April 30, 2007
French Election a
Chance at Reconciliation with America
While they are supposed to be among America’s primary traditional
allies, the French, over the last few years, have been anything but.
Instead of standing strongly by the United States on Iraq, Iran and so
on, France has acted like the sibling who demeans you in public instead
of sorting out differences at home.
While an argument could be made that the French have been M.I.A. since
World War I, they at least have not been there for us in the last few
years. Heck, they have not been there for themselves. From the 2005
riots that exposed not so obscure weaknesses in France’s ability to
integrate its immigrants, to an exhausted economy further debilitated by
high taxes, severe regulations and other socialist policies, the French
have engineered their own descent from greatness to mediocrity.
That said, however, it is not too late for France to make amends. We can
overlook the disastrous foreign policy they have conducted in the last
few years. We can forgive their failure to aid us in the ousting of
Saddam’s regime, with which many top French elements had questionably
cozy relationships. We are ready to jump-start a global
counter-radicalism campaign with them, if indeed they make themselves
available for one.
France has the resources and the ideology necessary for such a campaign.
What they still need, however, is to obtain the type of leadership of
which they have been deprived for decades. For a country where one of
the top two presidential candidates declares her refusal to shake
President Bush’s hand without criticizing him first, serious questions
arise about the hope for effective leadership. And when condom
distribution is a campaign tactic used by the country’s conservative
party, there is normally little hope for that side as well to generate
solid leaders in the mold of Ronald Reagan and Margaret Thatcher.
This time around, however, there is a chance for France to redeem
itself. France’s Union pour un Mouvement Populaire has gotten its
act together after a poor 12 years of President Chirac to present France
– and the world – with a promising leader, Nicolas Sarkozy. After an
impressive performance in the first round of presidential elections,
Sarkozy now faces Socialist Candidate Ségolène Royal in the runoff. And
the stakes are as high as ever.
This election is not just about France. It is about Franco-American
relations, about the global war on terror and about the impact of
France’s rapidly changing demographics on Europe and the world. It is
imperative that relations between Paris and Washington improve
drastically and soon. This is where Sarkozy comes in. His pleasantly
surprising willingness to openly and proudly express his admiration of
the United States in front of French audiences is truly a refreshing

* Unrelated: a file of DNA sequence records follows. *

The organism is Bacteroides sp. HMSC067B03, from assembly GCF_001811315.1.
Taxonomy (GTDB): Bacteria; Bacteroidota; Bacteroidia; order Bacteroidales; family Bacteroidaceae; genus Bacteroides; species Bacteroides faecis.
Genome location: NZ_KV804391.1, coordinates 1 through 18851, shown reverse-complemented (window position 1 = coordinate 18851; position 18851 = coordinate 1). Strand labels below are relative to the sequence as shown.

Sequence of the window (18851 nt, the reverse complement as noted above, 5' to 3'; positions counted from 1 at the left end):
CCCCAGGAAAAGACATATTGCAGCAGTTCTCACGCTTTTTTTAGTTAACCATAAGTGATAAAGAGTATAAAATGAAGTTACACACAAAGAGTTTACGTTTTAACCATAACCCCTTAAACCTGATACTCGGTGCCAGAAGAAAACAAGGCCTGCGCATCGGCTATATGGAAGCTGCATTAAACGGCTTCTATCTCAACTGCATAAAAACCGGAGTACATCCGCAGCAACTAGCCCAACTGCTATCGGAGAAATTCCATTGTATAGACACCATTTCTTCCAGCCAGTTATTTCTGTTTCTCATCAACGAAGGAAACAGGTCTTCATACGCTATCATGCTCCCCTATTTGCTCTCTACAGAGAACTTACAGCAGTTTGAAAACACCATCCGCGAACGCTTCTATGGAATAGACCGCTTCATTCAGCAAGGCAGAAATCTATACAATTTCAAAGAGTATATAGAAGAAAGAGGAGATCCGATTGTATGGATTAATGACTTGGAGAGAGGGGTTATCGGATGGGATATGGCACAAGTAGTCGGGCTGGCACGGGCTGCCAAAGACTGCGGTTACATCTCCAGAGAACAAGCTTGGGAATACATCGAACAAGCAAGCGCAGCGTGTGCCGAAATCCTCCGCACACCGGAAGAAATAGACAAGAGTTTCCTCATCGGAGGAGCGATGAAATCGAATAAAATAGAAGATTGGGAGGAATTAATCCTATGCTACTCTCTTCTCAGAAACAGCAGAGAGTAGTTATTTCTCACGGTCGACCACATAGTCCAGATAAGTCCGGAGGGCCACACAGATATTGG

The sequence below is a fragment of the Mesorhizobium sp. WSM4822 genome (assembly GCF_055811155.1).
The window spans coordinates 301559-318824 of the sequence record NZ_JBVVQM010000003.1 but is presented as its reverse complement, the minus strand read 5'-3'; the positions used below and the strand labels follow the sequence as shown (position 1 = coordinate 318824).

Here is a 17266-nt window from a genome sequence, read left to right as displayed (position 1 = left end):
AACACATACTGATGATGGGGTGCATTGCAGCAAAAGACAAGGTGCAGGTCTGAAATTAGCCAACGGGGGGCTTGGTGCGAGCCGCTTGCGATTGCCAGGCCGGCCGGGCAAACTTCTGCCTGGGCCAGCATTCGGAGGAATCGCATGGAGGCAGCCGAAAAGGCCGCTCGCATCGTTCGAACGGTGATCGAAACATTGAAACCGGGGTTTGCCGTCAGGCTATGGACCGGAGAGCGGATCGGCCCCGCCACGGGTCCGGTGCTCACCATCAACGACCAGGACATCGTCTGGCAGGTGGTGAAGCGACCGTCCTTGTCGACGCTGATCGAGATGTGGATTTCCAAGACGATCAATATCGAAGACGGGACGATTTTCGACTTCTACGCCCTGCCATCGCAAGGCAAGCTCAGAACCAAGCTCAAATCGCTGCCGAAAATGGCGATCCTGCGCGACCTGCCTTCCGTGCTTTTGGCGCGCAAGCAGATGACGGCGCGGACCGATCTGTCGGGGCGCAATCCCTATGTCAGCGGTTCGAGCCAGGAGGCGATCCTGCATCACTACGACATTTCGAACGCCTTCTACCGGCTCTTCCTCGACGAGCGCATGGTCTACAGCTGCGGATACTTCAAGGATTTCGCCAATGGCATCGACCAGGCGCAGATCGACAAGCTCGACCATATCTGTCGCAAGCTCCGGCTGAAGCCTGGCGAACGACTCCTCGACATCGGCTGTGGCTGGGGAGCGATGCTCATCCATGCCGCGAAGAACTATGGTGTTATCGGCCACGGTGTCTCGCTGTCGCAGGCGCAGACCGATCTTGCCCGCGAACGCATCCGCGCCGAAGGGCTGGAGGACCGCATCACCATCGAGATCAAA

sign of his wish to improve trans-Atlantic relations. For once, we might
see a French president who will not work to subvert America’s image as a
way to distract his constituency from France’s own problems.
Further, Sarkozy’s audacious reaction to the 2005 riots was not lost on
anybody. Instead of sweeping serious societal problems under the rug by
pampering the poor and the unabsorbed, his plan to modify immigration
policies and crack down on crime while simultaneously improving the
poor’s lot through a solidified economy represents much needed change in
France. His intention to cut taxes, deregulate and remove French society
from its narrow track of socialism should finally give France a
resurgent economy and lower unemployment rates.
According to a public opinion poll published last week, 44% of the
French think badly of themselves (compared with only 38% of Americans
who think badly of the French). After what they have put their own
country and the world through in recent years, such numbers are not
surprising. These negative perceptions, however, have an excellent
chance of changing.
France can be an economically powerful country again, it can
develop sustainable internal stability and it certainly can rebuild a
strong alliance with America. Most importantly, it has a chance at
regaining our respect. America has extended its hand to the people of
France. Let us hope that on May 6, the French respond with a friendly,
strong and hopeful hand. Let us hope it is the hand of Nicolas Sarkozy.
© 2007 North Star
Writers Group. May not be republished without permission.
Click here to talk to our writers and
editors about this column and others in our discussion forum.
To e-mail feedback about this column,
click here. If you enjoy this writer's
work, please contact your local newspapers editors and ask them to carry
This is Column # PI050.
Request permission to publish here.